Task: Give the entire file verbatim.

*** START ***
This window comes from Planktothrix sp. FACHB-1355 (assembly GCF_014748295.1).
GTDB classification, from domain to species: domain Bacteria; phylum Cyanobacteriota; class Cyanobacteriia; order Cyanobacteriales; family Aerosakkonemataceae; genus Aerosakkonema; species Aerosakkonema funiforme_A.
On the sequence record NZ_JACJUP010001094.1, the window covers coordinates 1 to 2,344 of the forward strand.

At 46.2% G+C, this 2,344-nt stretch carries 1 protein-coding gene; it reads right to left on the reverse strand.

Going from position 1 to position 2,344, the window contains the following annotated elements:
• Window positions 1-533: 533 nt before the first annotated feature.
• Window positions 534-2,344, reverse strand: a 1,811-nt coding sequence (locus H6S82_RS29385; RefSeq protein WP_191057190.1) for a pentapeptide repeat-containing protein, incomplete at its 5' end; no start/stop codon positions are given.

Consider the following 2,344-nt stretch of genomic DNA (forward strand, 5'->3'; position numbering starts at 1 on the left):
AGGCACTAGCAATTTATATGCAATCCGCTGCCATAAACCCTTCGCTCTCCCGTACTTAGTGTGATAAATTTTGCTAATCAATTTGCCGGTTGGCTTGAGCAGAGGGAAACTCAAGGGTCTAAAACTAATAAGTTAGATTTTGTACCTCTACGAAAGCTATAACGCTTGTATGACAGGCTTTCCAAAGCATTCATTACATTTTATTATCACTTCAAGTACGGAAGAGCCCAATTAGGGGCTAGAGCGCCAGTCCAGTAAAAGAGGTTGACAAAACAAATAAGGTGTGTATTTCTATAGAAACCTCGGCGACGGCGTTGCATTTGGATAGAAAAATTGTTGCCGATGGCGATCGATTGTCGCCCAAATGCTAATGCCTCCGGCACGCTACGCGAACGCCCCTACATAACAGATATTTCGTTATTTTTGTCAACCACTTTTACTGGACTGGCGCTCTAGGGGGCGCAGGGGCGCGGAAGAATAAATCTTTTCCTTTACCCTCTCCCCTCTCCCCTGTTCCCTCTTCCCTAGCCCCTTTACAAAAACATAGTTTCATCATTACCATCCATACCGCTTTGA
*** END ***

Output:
This window comes from Planktothrix sp. FACHB-1355 (assembly GCF_014748295.1).
GTDB classification, from domain to species: domain Bacteria; phylum Cyanobacteriota; class Cyanobacteriia; order Cyanobacteriales; family Aerosakkonemataceae; genus Aerosakkonema; species Aerosakkonema funiforme_A.
On the sequence record NZ_JACJUP010001094.1, the window covers coordinates 1 to 2,344 of the forward strand.

At 46.2% G+C, this 2,344-nt stretch carries 1 protein-coding gene; it reads right to left on the reverse strand.

Going from position 1 to position 2,344, the window contains the following annotated elements:
• Window positions 1-533: 533 nt before the first annotated feature.
• Window positions 534-2,344, reverse strand: a 1,811-nt coding sequence (locus H6S82_RS29385; RefSeq protein WP_191057190.1) for a pentapeptide repeat-containing protein, incomplete at its 5' end; no start/stop codon positions are given.

Consider the following 2,344-nt stretch of genomic DNA (forward strand, 5'->3'; position numbering starts at 1 on the left):
AGGCACTAGCAATTTATATGCAATCCGCTGCCATAAACCCTTCGCTCTCCCGTACTTAGTGTGATAAATTTTGCTAATCAATTTGCCGGTTGGCTTGAGCAGAGGGAAACTCAAGGGTCTAAAACTAATAAGTTAGATTTTGTACCTCTACGAAAGCTATAACGCTTGTATGACAGGCTTTCCAAAGCATTCATTACATTTTATTATCACTTCAAGTACGGAAGAGCCCAATTAGGGGCTAGAGCGCCAGTCCAGTAAAAGAGGTTGACAAAACAAATAAGGTGTGTATTTCTATAGAAACCTCGGCGACGGCGTTGCATTTGGATAGAAAAATTGTTGCCGATGGCGATCGATTGTCGCCCAAATGCTAATGCCTCCGGCACGCTACGCGAACGCCCCTACATAACAGATATTTCGTTATTTTTGTCAACCACTTTTACTGGACTGGCGCTCTAGGGGGCGCAGGGGCGCGGAAGAATAAATCTTTTCCTTTACCCTCTCCCCTCTCCCCTGTTCCCTCTTCCCTAGCCCCTTTACAAAAACATAGTTTCATCATTACCATCCATACCGCTTTGA